Today on TektonTV, we've added a vid laying the law down on a species of professed Christian which is set to bury the Western church as it lays on its deathbed. We've had many occasions to answer the denizens of the emergent church (Brian McLaren, Carl Medearis, and others) but this is the first time (apart from a few comments on Amazon to Medearis) I've addressed any directly. This one objected to my use of "pwnage" against fundy atheists and those who destroy the truth. Nothing unusual there. (I'd better add here for qualification, since otherwise it will be assumed: I don't mean here reasonable atheists. I mean open, bold, deceivers and profaners.)
Since there's nothing particularly unusual about any emergent -- seen one, seen them all -- we won't bother to name them, but will present here their (typical) responses for commentary.
"We have to made God and Jesus attractive!"
We do? That's funny. God did all he could to make Jesus UNattractive in the first century: A crucified man (the highest form of shame known, in a society where honor was highly valued and shame desperately avoided), who came from Nazareth in Galilee (from the wrong side of the tracks, and a land known for being the Afghanistan of the day), and was resurrected (when pagans thought the idea of resurrection repugnant, and Jews thought no one would be resurrected until the end of the age)...need I go on? I compiled a huge list of reasons precisely why God and Jesus were NOT attractive in the first century; and a minor league arrogant, or any emergent, is going to say we need to make Jesus "attractive"? What do they want us to do, add lipstick to the crucified Christ?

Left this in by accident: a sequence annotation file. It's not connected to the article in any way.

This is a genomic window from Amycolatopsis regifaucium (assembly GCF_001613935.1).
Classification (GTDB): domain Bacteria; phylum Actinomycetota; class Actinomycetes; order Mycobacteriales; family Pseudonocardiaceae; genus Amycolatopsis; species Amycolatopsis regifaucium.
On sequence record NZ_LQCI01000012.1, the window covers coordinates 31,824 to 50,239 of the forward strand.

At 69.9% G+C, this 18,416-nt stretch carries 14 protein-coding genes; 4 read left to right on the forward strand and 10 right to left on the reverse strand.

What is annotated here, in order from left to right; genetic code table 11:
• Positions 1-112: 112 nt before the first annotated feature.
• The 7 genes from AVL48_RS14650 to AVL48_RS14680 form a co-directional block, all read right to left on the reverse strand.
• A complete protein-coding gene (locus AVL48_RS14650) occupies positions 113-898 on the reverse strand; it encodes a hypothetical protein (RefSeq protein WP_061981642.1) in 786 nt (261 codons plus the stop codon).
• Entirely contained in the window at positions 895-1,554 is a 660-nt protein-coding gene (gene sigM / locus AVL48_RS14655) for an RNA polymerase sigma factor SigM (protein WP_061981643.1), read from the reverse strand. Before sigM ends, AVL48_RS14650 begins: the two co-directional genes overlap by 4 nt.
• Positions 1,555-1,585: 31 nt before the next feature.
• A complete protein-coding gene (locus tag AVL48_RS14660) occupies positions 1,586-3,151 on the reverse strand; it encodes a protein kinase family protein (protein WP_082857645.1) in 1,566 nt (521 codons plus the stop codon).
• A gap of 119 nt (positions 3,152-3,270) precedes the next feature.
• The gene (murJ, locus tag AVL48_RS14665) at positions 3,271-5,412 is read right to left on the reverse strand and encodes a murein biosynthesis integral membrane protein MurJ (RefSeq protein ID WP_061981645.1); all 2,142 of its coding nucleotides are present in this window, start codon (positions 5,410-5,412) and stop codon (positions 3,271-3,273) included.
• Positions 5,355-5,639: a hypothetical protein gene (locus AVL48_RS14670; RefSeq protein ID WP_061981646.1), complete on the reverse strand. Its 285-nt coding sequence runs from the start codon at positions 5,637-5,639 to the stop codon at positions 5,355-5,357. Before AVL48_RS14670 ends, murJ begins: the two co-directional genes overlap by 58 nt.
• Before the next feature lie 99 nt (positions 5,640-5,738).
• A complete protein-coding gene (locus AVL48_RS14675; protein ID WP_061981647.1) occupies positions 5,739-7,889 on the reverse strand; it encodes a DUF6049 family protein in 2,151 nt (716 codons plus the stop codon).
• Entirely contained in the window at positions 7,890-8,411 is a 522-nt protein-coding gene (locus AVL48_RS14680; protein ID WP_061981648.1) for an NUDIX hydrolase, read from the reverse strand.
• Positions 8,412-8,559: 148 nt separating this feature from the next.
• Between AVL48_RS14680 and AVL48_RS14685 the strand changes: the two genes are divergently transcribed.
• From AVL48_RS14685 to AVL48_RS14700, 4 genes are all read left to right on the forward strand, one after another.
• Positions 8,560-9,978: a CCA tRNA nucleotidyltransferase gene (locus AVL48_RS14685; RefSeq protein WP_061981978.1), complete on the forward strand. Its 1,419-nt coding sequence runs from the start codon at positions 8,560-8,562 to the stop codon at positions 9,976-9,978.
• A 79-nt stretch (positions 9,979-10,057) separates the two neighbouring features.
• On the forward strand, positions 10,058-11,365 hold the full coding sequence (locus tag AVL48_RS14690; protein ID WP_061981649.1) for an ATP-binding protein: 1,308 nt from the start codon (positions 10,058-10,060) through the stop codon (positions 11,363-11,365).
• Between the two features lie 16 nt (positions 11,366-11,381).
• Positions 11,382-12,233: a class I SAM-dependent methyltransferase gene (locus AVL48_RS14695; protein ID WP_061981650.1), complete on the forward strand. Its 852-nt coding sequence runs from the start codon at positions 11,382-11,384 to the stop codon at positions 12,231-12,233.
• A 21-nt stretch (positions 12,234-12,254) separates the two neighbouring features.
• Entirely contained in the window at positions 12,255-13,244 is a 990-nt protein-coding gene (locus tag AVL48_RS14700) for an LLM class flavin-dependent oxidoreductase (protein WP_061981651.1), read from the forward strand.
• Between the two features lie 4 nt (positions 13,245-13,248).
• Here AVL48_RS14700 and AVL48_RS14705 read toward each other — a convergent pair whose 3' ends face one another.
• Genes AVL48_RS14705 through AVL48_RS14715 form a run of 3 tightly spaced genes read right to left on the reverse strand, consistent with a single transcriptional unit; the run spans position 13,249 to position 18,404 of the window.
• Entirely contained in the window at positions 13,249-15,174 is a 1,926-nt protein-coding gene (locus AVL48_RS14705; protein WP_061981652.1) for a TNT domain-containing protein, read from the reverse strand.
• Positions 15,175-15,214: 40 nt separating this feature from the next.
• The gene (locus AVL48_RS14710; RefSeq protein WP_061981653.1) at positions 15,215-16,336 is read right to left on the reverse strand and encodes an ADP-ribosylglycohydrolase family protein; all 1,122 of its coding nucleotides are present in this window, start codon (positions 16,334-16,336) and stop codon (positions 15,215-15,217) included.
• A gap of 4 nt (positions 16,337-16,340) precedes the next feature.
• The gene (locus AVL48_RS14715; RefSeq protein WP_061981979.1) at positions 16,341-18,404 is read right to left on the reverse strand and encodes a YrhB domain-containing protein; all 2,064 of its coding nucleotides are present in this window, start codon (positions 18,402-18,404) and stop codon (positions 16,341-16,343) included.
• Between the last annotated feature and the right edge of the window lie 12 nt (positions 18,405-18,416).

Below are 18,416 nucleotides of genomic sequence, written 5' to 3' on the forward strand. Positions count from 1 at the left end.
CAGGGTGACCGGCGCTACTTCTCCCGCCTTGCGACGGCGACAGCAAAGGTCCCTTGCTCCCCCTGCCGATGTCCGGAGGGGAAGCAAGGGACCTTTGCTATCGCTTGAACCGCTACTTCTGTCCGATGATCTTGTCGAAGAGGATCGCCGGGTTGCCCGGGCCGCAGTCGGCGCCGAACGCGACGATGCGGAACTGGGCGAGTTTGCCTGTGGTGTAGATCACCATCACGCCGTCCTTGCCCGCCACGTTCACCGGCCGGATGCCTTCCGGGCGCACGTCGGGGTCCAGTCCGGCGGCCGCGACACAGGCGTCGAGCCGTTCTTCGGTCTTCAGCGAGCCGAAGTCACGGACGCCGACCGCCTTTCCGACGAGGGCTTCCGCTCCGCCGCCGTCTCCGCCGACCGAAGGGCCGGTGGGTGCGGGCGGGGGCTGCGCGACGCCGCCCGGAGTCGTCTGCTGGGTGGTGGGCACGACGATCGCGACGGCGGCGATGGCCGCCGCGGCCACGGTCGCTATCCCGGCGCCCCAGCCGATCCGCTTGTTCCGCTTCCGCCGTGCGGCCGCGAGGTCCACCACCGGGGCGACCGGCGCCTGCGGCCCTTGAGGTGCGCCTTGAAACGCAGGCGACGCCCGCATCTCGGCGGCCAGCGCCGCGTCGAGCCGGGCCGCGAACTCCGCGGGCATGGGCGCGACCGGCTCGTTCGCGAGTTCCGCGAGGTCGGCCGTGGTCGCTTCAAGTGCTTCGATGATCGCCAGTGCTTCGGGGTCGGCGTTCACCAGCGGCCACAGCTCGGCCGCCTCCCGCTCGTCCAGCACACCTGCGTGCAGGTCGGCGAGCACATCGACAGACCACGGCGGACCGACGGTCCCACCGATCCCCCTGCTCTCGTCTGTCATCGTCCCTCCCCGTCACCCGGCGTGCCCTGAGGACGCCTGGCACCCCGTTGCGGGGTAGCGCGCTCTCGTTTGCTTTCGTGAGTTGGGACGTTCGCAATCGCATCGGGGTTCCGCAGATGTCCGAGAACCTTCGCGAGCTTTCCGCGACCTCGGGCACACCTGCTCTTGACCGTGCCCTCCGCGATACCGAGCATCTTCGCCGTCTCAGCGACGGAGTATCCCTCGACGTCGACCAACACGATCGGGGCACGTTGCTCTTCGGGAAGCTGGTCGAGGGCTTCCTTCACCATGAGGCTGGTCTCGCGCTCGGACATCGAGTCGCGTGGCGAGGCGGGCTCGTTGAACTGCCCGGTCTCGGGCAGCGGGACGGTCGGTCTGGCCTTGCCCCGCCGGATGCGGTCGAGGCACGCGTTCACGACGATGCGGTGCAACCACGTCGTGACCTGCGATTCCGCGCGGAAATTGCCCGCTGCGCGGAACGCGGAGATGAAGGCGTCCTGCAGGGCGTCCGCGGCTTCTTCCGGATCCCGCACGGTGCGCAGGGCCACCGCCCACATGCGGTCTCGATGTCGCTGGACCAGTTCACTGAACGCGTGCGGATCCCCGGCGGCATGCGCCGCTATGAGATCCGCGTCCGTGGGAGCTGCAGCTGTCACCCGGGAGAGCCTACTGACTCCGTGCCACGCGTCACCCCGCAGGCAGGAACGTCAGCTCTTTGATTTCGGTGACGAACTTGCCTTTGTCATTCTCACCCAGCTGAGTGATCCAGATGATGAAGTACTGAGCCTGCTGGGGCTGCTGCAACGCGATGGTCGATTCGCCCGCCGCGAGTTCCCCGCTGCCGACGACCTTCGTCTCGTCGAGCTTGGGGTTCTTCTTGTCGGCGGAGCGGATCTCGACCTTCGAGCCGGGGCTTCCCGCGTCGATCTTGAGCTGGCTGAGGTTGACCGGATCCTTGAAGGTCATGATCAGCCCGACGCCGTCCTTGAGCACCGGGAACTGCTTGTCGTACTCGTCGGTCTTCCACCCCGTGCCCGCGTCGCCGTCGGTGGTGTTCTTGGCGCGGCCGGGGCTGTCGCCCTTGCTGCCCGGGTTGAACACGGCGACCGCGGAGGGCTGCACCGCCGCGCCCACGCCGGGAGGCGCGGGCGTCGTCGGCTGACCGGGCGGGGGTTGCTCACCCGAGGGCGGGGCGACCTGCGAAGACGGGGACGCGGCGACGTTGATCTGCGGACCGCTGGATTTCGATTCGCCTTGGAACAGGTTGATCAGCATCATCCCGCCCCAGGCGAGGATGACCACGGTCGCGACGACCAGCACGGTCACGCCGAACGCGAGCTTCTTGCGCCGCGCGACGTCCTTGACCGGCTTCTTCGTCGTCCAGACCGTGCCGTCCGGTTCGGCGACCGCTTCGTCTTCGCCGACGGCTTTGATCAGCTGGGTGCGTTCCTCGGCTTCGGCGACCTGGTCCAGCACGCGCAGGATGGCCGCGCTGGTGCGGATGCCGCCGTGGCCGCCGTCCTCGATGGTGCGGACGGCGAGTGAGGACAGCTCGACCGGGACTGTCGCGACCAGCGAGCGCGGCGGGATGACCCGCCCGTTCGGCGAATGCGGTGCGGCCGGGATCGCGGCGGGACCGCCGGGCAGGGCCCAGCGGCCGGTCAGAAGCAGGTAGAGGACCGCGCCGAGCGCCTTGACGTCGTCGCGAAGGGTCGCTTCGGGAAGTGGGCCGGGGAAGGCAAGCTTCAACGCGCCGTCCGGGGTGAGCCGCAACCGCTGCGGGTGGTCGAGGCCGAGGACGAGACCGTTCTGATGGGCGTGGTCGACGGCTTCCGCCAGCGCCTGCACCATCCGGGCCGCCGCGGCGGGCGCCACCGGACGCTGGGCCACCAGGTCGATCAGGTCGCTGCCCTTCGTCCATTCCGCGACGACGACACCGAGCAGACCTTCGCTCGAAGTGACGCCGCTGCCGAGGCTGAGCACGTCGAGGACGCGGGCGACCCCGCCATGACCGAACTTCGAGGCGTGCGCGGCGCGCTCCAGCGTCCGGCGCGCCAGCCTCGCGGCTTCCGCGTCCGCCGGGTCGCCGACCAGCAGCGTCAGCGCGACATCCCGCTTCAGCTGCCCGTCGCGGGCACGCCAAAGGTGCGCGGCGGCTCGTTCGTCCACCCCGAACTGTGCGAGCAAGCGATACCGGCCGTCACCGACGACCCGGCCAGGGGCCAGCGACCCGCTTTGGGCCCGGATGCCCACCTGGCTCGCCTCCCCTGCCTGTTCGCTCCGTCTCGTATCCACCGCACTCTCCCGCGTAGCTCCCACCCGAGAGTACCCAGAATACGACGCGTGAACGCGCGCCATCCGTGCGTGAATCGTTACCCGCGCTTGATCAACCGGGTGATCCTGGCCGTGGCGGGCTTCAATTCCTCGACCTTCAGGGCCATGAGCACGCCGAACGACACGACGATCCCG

The fact is, the Gospel is not "attractive". It is not personal therapy. It is not for the purpose of making you feel good, or so you can have "experiences" in church (most of which are self-induced euphorias anyway). It is not an "I Can Only Imagine" song where we get to dance and sing. It is erasure of sin for sinners; it is eternal service and work on behalf of the Kingdom. The faithful servant didn't get ten cities so that he could go on vacation in them.
"We need to listen to the grievances of these fundy atheists!"
No we don't. For one thing, they're all old news. For another, they've all already been answered. Fundy atheists -- not "regular" atheists necessarily -- aren't raising these objections because they want an answer. They are raising these objections to annoy, frustrate, and anger Christians. They are raising them as a way of undermining Christians' faith and in turn undermining their support for causes they (the fundy atheists) support -- whether it be abortion, same-sex marriage, or keeping the Ten Commandments out of their offended vision.